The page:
Equity and bond markets haven’t shown much signs of life overnight and the same goes for most currencies, apart from notable strength in GBP on stronger data and a weaker CAD on a dovish Bank of Canada.
Markets are keeping abreast of developments in the spread of the coronavirus, but seem to have taken some comfort in China’s openness of the spreading virus (compared to apparent cover-ups during previous pandemics) and a lower mortality rate than SARS in 2003. There have been 473 confirmed cases of the virus in China with 17 deaths, with many of the victims already having pre-existing medical conditions.
Some mild weakness in the NZD and AUD yesterday was widely reported as linked to the concerns about the virus spreading and the associated uncertainty about its ultimate impact on growth (centred in Asia) and markets. The NZD traded down to a low of 0.6582 around mid-afternoon as CNY weakened. In overnight trading, the NZD recovered and poked its head back above 0.6610, but has since retreated again back below 0.66. Of course, these are small movements, and we shouldn’t forget that we’re stuck in a fairly low volatility environment, ignoring the gyrations of the illiquid holiday period. Within the last hour Fitch Ratings affirmed NZ’s long-term credit rating at AA but upgraded the outlook to positive, reflecting NZ’s sound fiscal management and low and declining government debt to GDP ratio. As typical, the announcement had little impact on the NZD.
The AUD followed the same pattern and sits this morning at 0.6840, with the NZD/AUD cross tightly range-bound near 0.9640.
Where we do see some life is in CAD and GBP. CAD is the weakest of the majors, with USD/CAD up 0.6% to 1.3150, after a more dovish BoC meeting. While inflation data showed core inflation as expected, tracking just above 2%, the BoC kept its policy rate unchanged at 1.75% but removed its assessment that the current degree of policy accommodation was “appropriate”. The market took the view that the door was left open for a future rate cut and this was later confirmed by Governor Poloz, who indicated as much, with downside risks emerging for inflation. The market prices in almost a full 25bps cut by the July meeting, with Canada’s 2-year rate down 7bps to 1.54%.
In the UK the CBI manufacturing business survey showed a positive turnaround in a range of indicators, with business optimism going from -44 (weighed down by the election) to +23, its highest level in over 5 years, setting the scene for a decent recovery in tomorrow’s PMI. Alongside upbeat labour market statistics and the bounce in housing data, the market is now more evenly balanced about whether the BoE will cut rates at the end of the month and this has helped drive GBP up 0.6% to 1.3130. NZD/GBP has fallen but for now has managed to keep a 0.50 handle.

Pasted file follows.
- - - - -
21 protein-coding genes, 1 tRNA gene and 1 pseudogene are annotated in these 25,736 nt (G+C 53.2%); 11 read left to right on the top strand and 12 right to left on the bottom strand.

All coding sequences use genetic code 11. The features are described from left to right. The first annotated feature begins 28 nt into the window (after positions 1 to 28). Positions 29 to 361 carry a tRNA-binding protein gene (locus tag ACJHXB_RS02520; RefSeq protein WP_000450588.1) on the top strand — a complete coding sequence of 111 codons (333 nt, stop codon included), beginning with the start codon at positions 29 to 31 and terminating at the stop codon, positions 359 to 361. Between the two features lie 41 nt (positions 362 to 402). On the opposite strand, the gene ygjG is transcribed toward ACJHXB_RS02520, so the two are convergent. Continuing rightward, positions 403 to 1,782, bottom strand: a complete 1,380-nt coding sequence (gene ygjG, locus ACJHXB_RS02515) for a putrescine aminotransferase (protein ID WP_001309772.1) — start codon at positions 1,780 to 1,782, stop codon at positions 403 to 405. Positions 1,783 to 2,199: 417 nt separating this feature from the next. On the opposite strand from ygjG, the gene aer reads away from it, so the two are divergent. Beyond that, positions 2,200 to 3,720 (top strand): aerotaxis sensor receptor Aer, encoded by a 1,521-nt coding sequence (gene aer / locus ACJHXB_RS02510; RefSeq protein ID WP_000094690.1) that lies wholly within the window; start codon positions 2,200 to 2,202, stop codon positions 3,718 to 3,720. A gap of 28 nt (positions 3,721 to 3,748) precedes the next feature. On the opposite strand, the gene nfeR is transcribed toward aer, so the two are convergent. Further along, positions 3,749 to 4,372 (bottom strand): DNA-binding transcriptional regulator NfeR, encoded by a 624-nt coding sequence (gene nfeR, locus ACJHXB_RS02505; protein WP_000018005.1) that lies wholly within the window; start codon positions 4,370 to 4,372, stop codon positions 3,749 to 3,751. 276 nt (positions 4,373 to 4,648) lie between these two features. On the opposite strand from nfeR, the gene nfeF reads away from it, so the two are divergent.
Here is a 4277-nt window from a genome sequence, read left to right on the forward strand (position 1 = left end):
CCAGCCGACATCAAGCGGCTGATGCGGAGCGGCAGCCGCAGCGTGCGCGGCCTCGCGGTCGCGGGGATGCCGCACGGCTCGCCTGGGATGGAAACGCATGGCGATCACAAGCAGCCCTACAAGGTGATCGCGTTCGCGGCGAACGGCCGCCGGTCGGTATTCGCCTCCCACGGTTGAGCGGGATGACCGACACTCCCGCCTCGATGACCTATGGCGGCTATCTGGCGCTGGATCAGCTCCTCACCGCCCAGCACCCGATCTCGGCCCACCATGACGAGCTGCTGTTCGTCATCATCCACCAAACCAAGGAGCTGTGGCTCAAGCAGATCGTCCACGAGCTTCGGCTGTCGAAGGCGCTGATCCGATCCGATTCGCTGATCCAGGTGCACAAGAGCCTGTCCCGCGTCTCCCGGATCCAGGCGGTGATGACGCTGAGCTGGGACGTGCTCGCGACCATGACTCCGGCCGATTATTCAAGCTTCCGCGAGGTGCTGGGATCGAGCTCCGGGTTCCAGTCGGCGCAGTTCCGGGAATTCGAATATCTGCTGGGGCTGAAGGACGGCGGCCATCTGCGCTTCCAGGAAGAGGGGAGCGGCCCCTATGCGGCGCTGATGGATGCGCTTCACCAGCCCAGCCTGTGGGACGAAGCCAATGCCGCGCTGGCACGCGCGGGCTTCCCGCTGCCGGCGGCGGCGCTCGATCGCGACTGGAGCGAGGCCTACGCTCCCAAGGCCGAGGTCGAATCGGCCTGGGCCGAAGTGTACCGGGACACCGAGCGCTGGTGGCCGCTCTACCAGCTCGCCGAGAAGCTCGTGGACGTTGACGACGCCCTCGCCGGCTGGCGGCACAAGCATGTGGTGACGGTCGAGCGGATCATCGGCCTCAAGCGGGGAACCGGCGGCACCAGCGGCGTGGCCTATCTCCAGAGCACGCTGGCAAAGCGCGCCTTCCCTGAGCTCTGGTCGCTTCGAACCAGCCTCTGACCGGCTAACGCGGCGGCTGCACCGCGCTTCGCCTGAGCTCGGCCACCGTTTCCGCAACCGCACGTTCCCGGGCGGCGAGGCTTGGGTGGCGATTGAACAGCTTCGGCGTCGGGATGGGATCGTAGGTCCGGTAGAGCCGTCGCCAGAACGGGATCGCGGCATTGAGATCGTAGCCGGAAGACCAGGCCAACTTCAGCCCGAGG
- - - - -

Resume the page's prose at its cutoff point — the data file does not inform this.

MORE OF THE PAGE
There has been little movement in JPY and EUR. In an interview at Davos, Trump said that he expects to negotiate a trade deal with the EU before the US Presidential election but he also reiterated his threat of punitive tariffs on the European auto sector, where he had “a fairly quick date” in mind, if negotiations falter. He described negotiations with the EU as more difficult than with China, saying “They have trade barriers where you cannot trade, they have tariffs all over the place. They make it impossible. They are frankly more difficult to do business with than China”.
The global rates market hasn’t shown much life, with only a slight bias towards lower rates. The US 10-year treasury is at 1.765, down 2bps from the NZ close, with the Australian 10-year future showing a similar movement. NZ rates fell 2-4bps yesterday across the curve, driven by global forces.
In the day ahead, the Australian employment report this afternoon will be crucial for the market’s assessment of the chance of an RBA cut early February, which is currently evenly balanced. A lower than expected unemployment rate of 5.2% would significantly reduce the chance of further easing and support the AUD, while a higher unemployment rate would have the opposite effect. The ECB meeting tonight is expected to pass with little market reaction, with policy guidance likely unchanged and economic forecasts won’t be updated. President Lagarde will formally launch the ECB monetary policy strategic review.